On World Curlew Day, the Curlew is a symbol of successive government failure to protect our wildlife.
BirdWatch Ireland’s top scientists are today, on World Curlew Day, meeting Ministers of State Malcolm Noonan and Pippa Hackett to discuss alarming wild bird declines. Experts on farmland birds, waterbirds and seabirds will tell the ministers that successive governments have ignored biodiversity and that they must seize the moment to turn around the fate of so many species.
Last week BirdWatch Ireland and RSPB Northern Ireland jointly published the Birds of Conservation Concern in Ireland 2020-2026 list. Using a traffic-light system, it reviewed the conservation status of 211 regularly occurring bird species in Ireland. The findings revealed a shocking 46% increase in the number of bird species on the Red List, the highest threat category, since the last review in 2013. Altogether 63% of bird species on the island of Ireland are now in serious trouble, a truly shameful and unacceptable situation that must urgently be addressed by government.
Ministers will hear that the catastrophic declines of farmland birds, especially breeding waders like the Curlew and the Lapwing, are a consequence of successive agriculture and forestry policies which have prioritised intensification and afforestation at the cost of homes for biodiversity.
Dr. Anita Donaghy, BirdWatch Ireland Head of Species and Land Management said:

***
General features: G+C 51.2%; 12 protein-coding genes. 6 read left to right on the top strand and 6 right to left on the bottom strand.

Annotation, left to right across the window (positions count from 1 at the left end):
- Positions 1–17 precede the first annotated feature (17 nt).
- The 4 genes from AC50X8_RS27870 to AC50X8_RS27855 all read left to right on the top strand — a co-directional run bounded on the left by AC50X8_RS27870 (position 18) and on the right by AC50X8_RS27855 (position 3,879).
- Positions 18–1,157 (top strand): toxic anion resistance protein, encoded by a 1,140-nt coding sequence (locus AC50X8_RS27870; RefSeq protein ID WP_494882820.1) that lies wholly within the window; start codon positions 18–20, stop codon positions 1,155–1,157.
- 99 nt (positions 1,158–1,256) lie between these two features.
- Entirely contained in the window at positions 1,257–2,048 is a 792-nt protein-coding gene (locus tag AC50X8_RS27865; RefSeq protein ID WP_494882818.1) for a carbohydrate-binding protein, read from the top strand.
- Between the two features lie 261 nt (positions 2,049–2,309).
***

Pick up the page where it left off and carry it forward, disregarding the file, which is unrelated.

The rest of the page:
“On World Curlew Day we are still waiting on government to implement the recommendations of the Curlew Task Force published in 2019. We cannot delay anymore.
“We have reached a tipping point in the future of many of our wild bird populations. The declines in the Kestrel, the beautiful and formerly common farmland bird of prey that hovers while hunting rodents, are grave. They indicate that our countryside is becoming ever more inhospitable for nature. This must be resolved in AgriFood Strategy 2030, the CAP Strategic plan and in the Forestry Programme for once and for all.
“Successive governments have targeted funding on intensification and forestry premia, and much less so at supporting farmers to save the habitats of threatened species on their farms.”
Dr. Lesley Lewis of BirdWatch Ireland, co-author of the Birds of Conservation Concern in Ireland paper said:
“Ireland’s waterbirds are declining at rate higher than those in most other EU member states. Government must now put in place a multilateral and all-of-government approach with biodiversity at the heart of decision making. Otherwise the trend will be for more species to join the Red List and to head for extinction here”
Dr. Stephen Newton, BirdWatch Ireland Senior Seabird Conservation Officer said:
“Post Brexit, Ireland is the most important EU member state for the 4 Red-listed seabird species Puffin, Razorbill, Kittiwake, and Leach’s Storm Petrel. We must meet national and EU targets to cut emissions and also ensure that offshore renewables safeguard threatened species. To do this we need a lot more funding for research into species ecology”.
Oonagh Duggan, BirdWatch Ireland’s Head of Advocacy said:
“Failure to adequately fund the National Parks and Wildlife Service has hindered species and habitat conservation at every level. Government ambitions to meet climate targets can be supported by ambitious restoration of habitats, but significantly increased staff numbers and funding is required within the NPWS so it can be fit for purpose for this task.”